8. ^ When breaking ties for three or more teams under the NFL's rules, they are first broken within divisions, then comparing only the highest ranked remaining team from each division.


  1. ^ a b Debolt, David; Almond, Elliott (March 15, 2019). "Raiders to play 2019 season in Oakland -- will fans turn out?". The Mercury News. Retrieved 2019.
  2. ^ "Hard Knocks: Training Camp with the Oakland Raiders". June 11, 2019.
  3. ^ "Raiders in talks to play home games at Giants' Oracle Park in 2019". ESPN. February 4, 2019.
  4. ^ "Raiders not expected to play in San Francisco in 2019". NFL.com. February 5, 2019.
  5. ^ a b Matier, Phil (February 19, 2019). "Oakland Raiders, Coliseum close to deal to keep team for another year". San Francisco Chronicle. Retrieved 2019.
  6. ^ Raiders quietly continue search for 2019 home. Las Vegas Review-Journal. Retrieved January 14, 2019.
  7. ^ Teope, Herbie (February 25, 2019). "Raiders, Coliseum Authority reach agreement for 2019". NFL. Retrieved 2019.
  8. ^ Gehlken, Michael (March 21, 2019). "Raiders cross finish line for final season in Oakland". Las Vegas Review-Journal. Retrieved 2019.
  9. ^ "Source: Bears give Mack record deal after trade". ESPN.co.uk. Retrieved 2018.
  10. ^ "Dallas Cowboys trade first-round pick to Oakland Raiders for Amari Cooper". ESPN.com. Retrieved 2018.
  11. ^ a b "Source: Steelers agree to deal AB to Raiders". ESPN.com.
  12. ^ Rodak, Mike (September 2, 2018). "Bills trade AJ McCarron to Raiders for fifth-round pick". ESPN.com. Retrieved 2019.
  13. ^ "Raiders roundup: Possible preseason game in Canada, Jordy Nelson retires". San Jose Mercury-News. March 27, 2019. Retrieved 2019.
  14. ^ "Attempt to host NFL preseason game in Regina stopped short of the goal line". CBC News. March 29, 2019. Retrieved 2019.
  15. ^ Teope, Herbie (April 9, 2019). "NFL releases 65-game 2019 preseason schedule". NFL.com. Retrieved 2019.
  16. ^ https://www.raiders.com/news/raiders-become-first-nfl-team-to-play-in-three-countries-in-one-season
  17. ^ Gantt, Darin (May 2, 2019). "Report: Raiders and Packers likely to play in Winnipeg". Pro Football Talk. Retrieved 2019.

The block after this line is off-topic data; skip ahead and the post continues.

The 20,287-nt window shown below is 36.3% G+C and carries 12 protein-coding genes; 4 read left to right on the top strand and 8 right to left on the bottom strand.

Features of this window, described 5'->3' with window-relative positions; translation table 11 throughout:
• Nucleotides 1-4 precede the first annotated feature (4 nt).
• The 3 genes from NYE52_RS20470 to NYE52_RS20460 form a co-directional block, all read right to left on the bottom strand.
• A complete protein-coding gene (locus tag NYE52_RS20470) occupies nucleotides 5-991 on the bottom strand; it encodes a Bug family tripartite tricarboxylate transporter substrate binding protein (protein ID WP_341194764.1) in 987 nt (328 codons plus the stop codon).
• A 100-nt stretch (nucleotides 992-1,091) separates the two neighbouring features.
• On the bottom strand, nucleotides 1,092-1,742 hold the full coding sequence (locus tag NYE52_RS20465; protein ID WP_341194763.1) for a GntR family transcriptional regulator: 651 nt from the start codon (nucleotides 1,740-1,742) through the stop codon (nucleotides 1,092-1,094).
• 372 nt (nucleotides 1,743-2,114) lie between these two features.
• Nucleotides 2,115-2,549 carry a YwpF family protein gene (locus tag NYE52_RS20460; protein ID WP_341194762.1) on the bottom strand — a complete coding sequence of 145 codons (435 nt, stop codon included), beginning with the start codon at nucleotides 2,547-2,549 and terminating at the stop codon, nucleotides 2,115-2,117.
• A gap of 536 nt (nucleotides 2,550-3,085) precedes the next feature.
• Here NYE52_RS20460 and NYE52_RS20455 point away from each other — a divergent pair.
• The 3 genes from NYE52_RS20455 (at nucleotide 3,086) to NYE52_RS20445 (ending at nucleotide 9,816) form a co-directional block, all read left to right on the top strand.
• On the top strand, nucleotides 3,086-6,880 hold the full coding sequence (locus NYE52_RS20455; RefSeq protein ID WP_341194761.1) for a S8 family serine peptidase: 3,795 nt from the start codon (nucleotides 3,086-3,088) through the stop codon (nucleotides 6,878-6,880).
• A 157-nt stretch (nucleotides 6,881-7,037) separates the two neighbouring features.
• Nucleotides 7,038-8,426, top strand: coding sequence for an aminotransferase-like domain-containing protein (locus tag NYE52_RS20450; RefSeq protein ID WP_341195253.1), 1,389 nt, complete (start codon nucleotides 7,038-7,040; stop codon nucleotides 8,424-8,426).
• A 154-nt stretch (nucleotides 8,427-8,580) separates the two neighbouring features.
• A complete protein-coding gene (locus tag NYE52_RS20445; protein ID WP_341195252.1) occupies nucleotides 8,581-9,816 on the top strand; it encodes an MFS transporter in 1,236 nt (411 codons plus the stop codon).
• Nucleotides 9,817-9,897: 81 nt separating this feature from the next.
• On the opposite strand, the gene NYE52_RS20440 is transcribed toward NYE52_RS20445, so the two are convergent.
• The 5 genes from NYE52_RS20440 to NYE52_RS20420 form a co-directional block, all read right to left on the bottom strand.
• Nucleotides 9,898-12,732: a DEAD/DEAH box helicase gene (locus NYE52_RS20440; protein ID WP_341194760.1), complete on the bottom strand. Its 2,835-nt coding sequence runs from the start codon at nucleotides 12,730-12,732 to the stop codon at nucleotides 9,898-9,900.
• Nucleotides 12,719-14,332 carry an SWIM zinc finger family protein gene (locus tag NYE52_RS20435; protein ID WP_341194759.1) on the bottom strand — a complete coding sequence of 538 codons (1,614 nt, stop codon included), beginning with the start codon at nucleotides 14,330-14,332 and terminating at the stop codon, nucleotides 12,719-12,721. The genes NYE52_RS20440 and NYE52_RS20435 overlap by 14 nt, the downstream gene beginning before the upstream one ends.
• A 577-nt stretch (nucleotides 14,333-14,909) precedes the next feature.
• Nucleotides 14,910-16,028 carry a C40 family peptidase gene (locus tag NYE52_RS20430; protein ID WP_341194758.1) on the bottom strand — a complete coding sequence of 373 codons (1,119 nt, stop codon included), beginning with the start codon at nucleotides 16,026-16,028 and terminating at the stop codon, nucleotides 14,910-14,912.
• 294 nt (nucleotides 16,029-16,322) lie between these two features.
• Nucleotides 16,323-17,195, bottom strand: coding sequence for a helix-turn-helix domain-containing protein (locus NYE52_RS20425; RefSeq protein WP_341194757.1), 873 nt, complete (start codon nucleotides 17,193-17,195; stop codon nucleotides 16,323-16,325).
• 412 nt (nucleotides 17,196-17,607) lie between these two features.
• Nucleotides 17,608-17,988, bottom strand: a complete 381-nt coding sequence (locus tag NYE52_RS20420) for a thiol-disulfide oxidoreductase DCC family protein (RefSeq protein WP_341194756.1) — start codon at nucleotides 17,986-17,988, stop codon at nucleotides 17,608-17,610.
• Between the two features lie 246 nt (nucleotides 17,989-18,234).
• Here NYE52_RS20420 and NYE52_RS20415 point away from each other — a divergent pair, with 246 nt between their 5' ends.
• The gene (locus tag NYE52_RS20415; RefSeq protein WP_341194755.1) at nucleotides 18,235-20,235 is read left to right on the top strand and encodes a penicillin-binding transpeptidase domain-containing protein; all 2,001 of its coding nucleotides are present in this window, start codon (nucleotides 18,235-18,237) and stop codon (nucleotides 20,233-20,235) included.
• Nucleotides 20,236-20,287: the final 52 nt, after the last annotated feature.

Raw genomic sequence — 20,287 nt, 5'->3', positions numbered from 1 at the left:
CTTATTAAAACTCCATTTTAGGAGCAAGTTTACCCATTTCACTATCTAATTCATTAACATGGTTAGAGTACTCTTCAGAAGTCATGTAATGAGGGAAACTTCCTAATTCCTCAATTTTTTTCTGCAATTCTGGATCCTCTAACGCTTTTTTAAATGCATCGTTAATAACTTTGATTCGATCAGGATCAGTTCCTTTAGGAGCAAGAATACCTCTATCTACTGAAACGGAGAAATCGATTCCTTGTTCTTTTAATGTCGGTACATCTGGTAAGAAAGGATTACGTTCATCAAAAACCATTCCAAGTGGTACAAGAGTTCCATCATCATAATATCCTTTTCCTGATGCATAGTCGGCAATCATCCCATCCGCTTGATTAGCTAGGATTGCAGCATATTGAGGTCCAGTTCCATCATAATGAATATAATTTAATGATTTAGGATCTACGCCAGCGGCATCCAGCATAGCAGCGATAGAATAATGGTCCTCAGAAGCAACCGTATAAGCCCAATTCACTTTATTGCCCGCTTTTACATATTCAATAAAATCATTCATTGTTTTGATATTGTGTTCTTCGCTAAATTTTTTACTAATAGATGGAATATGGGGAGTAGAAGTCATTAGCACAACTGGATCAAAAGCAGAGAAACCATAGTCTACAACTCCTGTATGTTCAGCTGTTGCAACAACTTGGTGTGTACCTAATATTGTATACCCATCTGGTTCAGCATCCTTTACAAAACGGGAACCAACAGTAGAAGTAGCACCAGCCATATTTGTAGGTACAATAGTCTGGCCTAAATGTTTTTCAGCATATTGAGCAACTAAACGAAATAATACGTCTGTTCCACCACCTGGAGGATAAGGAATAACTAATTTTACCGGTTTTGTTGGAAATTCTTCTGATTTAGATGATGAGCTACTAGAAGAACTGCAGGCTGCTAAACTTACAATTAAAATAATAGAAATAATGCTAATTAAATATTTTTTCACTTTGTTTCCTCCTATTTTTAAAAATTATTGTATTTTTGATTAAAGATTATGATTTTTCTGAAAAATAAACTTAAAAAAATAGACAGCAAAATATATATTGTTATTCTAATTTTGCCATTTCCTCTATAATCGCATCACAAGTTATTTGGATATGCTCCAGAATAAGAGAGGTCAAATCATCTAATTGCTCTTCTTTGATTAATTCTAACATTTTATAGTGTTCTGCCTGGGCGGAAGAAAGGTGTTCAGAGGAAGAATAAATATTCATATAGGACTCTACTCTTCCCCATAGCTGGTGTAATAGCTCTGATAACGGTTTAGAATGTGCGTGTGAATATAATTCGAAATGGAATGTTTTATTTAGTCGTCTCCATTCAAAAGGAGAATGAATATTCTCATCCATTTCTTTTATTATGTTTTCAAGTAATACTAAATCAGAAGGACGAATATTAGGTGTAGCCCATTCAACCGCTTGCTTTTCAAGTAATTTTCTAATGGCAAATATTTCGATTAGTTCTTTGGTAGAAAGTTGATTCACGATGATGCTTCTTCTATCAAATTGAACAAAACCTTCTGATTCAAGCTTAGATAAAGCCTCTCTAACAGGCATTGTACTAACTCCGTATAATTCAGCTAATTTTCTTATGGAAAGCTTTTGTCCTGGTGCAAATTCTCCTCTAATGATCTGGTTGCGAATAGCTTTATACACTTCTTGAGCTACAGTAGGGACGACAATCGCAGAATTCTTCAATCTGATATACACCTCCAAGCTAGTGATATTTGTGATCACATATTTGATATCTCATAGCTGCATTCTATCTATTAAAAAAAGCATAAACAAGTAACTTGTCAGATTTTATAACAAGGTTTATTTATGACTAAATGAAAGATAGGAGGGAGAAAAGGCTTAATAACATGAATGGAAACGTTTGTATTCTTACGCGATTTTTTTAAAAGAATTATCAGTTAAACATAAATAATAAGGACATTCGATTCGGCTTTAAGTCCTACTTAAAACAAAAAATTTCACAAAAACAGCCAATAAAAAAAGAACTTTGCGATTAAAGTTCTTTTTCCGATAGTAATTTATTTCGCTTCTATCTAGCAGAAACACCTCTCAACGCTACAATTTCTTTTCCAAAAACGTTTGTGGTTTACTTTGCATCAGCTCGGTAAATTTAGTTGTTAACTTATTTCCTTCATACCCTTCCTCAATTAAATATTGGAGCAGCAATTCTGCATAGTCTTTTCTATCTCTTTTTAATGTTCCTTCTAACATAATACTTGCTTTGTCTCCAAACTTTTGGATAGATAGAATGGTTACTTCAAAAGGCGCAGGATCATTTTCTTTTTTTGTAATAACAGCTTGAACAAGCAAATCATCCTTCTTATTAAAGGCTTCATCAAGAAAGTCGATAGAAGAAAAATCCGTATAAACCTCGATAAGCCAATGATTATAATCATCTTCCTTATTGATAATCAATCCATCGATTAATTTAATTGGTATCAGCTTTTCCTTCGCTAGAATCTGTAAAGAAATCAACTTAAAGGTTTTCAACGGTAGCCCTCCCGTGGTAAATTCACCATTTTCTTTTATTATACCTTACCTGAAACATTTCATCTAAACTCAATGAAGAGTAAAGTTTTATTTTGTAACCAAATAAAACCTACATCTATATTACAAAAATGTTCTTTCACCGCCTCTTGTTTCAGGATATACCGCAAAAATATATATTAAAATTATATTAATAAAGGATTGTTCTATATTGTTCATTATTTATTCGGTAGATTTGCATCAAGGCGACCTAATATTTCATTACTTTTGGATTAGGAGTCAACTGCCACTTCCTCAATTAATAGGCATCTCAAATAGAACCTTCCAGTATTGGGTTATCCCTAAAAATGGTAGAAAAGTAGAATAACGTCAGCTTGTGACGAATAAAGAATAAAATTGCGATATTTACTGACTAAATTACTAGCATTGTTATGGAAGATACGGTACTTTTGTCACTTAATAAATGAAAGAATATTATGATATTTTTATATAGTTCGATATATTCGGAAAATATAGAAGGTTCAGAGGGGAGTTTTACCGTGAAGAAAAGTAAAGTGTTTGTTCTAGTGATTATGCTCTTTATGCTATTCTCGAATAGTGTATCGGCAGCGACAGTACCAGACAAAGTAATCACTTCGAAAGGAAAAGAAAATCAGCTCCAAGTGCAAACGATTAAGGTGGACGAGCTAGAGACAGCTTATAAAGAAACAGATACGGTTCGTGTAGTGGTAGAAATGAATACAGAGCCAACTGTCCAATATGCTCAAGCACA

18. ^ Rosenblatt, Zack. "Raiders release Antonio Brown: Where will he land next? Patriots? Cowboys? Giants? Looking at all 31 other teams". NJ.com. Retrieved 2019.
  19. ^ Dubow, Josh (September 9, 2019). "Raiders beat Broncos in 1st game post-Brown". The Associated Press. PostIndependent.com. Retrieved 2019.
  20. ^ Williams, Charean (September 15, 2019). "Chiefs beat Raiders 28-10 with 28 unanswered points". ProFootballTalk. Retrieved 2019.
  21. ^ Gantt, Darin (September 29, 2019). "Raiders hang on to beat the Colts". ProFootballTalk. Retrieved 2019.
  22. ^ Gantt, Darin (September 29, 2019). "Raiders hang on to beat the Colts". ProFootballTalk. Retrieved 2019.
  23. ^ Austro, Ben (September 30, 2019). "Vontaze Burfict suspended for the rest of the 2019 season, the longest for an on-field infraction". Football Zebras.
  24. ^ "Chicago Bears @ Oakland Raiders - Sunday, October 6, 2019 - NFL Game Center - MSN Sports". MSN.com. Retrieved 2019.
  25. ^ Smith, Michael David (October 6, 2019). "Raiders make a statement, beat Bears in London". ProFootballTalk. Retrieved 2019.
  26. ^ Dajani, Jordan (December 15, 2019). "Derek Carr exits to boos after Raiders lose final game in Oakland in devastating fashion". CBSSports.com. Retrieved 2019.
  27. ^ Bell, Jarrett (December 15, 2019). "Raiders bid farewell to Oakland on low note with last-minute loss to Jaguars". USA TODAY. Retrieved 2019.

External links

  This article uses material from the Wikipedia page available here. It is released under the Creative Commons Attribution-Share-Alike License 3.0.



Music Scenes